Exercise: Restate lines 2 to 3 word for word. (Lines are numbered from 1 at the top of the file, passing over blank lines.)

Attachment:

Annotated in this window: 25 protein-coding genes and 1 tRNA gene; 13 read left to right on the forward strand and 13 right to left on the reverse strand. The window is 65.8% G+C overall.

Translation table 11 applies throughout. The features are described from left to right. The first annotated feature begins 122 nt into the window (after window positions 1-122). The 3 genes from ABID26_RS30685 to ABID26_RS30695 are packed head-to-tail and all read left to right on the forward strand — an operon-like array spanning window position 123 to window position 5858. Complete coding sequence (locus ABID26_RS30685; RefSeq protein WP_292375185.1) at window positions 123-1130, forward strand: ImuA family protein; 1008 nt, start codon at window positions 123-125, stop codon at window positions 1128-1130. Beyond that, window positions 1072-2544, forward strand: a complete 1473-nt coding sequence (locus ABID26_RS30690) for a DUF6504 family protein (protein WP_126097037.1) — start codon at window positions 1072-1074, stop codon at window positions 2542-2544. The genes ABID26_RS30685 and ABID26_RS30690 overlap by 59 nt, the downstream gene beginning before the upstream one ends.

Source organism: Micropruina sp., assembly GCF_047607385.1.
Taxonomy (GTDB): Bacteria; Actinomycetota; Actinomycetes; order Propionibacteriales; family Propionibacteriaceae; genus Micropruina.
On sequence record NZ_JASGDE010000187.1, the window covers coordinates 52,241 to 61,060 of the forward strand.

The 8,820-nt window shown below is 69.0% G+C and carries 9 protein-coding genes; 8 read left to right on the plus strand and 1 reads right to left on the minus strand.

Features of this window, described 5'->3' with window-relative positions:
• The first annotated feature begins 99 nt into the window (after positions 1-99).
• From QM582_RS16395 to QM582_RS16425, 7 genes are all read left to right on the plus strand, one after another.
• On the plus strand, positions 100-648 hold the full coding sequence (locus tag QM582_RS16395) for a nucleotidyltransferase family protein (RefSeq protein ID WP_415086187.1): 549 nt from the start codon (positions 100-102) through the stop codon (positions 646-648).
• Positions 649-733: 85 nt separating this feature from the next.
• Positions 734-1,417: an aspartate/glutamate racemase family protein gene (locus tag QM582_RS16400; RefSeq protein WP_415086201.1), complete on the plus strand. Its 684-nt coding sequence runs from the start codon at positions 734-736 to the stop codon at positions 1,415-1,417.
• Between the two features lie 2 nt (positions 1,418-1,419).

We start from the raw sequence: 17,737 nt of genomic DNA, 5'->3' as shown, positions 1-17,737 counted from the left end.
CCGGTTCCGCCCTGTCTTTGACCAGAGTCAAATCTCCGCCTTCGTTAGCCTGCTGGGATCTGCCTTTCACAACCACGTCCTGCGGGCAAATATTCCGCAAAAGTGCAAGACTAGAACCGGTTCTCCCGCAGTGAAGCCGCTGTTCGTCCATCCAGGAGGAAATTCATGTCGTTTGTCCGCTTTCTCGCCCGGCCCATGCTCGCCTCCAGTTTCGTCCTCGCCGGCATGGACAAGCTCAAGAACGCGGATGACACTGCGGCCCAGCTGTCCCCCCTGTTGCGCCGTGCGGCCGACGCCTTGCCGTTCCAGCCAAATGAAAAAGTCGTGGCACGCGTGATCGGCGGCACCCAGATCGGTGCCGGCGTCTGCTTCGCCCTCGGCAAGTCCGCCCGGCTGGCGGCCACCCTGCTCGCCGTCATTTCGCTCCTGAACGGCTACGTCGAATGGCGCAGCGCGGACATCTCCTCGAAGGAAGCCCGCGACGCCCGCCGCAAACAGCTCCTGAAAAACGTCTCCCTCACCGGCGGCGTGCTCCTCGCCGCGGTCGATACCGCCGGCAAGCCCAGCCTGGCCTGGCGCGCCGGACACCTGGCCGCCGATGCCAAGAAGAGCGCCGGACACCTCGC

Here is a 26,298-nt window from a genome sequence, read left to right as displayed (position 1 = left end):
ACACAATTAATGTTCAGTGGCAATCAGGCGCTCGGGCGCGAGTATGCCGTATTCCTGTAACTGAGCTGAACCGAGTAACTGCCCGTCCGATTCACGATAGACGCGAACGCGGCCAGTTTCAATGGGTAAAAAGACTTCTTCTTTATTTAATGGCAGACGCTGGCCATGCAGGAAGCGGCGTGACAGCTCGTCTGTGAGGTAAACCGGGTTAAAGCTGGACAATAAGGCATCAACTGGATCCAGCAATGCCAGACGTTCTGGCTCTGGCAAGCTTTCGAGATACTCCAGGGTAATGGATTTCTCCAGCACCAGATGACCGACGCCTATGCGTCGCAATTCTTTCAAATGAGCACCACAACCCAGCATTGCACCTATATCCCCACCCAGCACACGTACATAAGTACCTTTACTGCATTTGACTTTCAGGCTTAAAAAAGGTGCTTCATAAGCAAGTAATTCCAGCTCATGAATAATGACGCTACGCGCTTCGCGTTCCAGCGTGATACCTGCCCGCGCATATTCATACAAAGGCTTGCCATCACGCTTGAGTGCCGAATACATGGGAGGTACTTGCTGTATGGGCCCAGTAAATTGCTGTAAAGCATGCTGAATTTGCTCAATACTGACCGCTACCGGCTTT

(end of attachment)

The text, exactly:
Translation table 11 applies throughout. The features are described from left to right. The first annotated feature begins 122 nt into the window (after window positions 1-122). The 3 genes from ABID26_RS30685 to ABID26_RS30695 are packed head-to-tail and all read left to right on the forward strand — an operon-like array spanning window position 123 to window position 5858. Complete coding sequence (locus ABID26_RS30685; RefSeq protein WP_292375185.1) at window positions 123-1130, forward strand: ImuA family protein; 1008 nt, start codon at window positions 123-125, stop codon at window positions 1128-1130. Beyond that, window positions 1072-2544, forward strand: a complete 1473-nt coding sequence (locus ABID26_RS30690) for a DUF6504 family protein (protein WP_126097037.1) — start codon at window positions 1072-1074, stop codon at window positions 2542-2544. The genes ABID26_RS30685 and ABID26_RS30690 overlap by 59 nt, the downstream gene beginning before the upstream one ends.

Source organism: Micropruina sp., assembly GCF_047607385.1.